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For buttons that initiate some content creation interaction, which label is better: "New X" or "Create X"? Are there specific uses that in which one is better than the other?

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It depends on the context. Are they creating something brand new, such as a new project, or are they creating something based off of another thing, such as Create Instance of "_____"? –  bzav May 20 at 13:01
    
@bzav I've intentionally generalized my question to make it interesting and useful for other users as well. –  Yosef Waysman May 20 at 13:09
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There aren't many general answers to general questions in UX. A key in UX is to find a solution to specific and unique problems. The right answers require knowledge of context and the users. If your users are accountants and you ask them and they vote 'new', new it is; if it's hairdressers who vote 'create', create it is. –  Izhaki May 20 at 13:12
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"Create New X". ;) –  EthanB May 20 at 21:46

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I would say that "New" is best in most situations, as it is short and distinct.

A good rule of thumb is to look at the other options you will have in your menu. You want to make scanning fast, so you want to make each option as distinct as possible. Here is a crude example of what I mean:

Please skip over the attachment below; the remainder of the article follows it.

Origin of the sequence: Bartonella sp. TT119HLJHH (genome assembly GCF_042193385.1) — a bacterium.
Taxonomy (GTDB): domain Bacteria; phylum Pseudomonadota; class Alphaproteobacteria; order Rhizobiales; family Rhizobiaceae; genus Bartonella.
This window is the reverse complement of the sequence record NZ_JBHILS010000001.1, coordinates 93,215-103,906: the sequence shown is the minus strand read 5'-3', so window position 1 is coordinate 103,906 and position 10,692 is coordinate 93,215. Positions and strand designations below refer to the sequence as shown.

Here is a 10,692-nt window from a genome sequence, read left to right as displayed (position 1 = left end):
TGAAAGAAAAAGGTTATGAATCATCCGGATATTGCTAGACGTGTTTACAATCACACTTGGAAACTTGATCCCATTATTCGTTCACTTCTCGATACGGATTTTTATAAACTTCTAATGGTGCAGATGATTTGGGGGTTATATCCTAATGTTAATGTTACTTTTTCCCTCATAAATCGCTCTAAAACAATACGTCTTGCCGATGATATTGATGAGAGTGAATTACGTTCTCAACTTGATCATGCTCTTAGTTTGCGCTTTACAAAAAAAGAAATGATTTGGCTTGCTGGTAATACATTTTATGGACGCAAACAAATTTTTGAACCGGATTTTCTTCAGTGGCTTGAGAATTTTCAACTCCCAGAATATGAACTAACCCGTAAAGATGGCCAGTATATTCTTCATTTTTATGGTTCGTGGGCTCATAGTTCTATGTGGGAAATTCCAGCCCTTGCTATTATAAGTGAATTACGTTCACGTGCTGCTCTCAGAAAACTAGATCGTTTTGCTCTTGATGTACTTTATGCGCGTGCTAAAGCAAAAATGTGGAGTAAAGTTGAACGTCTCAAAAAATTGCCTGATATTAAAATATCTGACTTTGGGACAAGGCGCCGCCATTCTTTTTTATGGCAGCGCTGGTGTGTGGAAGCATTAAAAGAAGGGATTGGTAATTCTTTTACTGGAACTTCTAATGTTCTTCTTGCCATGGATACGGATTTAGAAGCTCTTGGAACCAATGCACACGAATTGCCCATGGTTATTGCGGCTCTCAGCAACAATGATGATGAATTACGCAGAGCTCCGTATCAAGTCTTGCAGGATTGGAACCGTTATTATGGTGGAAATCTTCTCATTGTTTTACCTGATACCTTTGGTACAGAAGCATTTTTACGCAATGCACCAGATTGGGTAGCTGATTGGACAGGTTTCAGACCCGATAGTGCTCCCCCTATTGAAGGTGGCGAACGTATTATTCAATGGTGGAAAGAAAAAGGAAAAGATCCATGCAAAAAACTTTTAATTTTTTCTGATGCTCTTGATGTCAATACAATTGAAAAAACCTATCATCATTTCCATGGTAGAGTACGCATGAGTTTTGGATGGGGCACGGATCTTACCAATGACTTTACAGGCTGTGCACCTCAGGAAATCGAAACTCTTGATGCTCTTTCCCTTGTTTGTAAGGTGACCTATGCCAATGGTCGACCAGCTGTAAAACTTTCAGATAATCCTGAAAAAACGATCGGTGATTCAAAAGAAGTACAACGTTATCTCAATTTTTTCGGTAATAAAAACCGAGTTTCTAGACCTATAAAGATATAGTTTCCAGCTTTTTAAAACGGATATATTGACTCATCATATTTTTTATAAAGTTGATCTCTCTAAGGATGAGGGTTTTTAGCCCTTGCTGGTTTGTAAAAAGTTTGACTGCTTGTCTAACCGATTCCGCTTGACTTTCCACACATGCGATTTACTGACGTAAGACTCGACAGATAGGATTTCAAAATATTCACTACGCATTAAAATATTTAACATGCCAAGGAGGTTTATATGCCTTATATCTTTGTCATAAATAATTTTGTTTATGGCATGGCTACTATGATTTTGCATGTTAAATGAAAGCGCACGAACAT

mockup

download bmml source – Wireframes created with Balsamiq Mockups

As you can see, in this instance "New" stands out more as it is the only option beginning with "N". "Create", "Close", and "Copy" get in each other's way, forcing the user to actually read the whole word.

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@virtualnobi Different languages will have different distributions of character frequency. (A fun way to look at it might be which starting letters have the best scrabble score?) –  Franchesca May 20 at 13:09
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@virtualnobi "New" tends to imply a "<Something>" after it, and in some case has it explicitly (e.g. "New Tab", "New Document", etc.); most languages should have a similar construct for that usage of New, and even if not there would be plenty of ways to localize (though that would end up with similar discussions as this one for such languages). –  JAB May 20 at 13:10
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Sure German has "Neu" as an adjective, as has English, also implying a <something> after it. But for some reason, one of which may be the fact that there are several inflected forms of "neu" (neues, neue, neuer, depending on grammatical gender of following noun), "Neu" definitely does not work for creating objects, in a German UI. –  virtualnobi May 20 at 13:19
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@AJMansfield What about "Collage" :P –  Franchesca May 21 at 7:33
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Another angle (which I haven't seen discussed here) is how the user perceives their work. As a particularly extreme example: A family record system I saw had a button for "Create Child". That made perfect sense to the software developers, but was a bit weird for someone who just wanted to record the details of the child that already existed. –  RJHunter May 23 at 15:26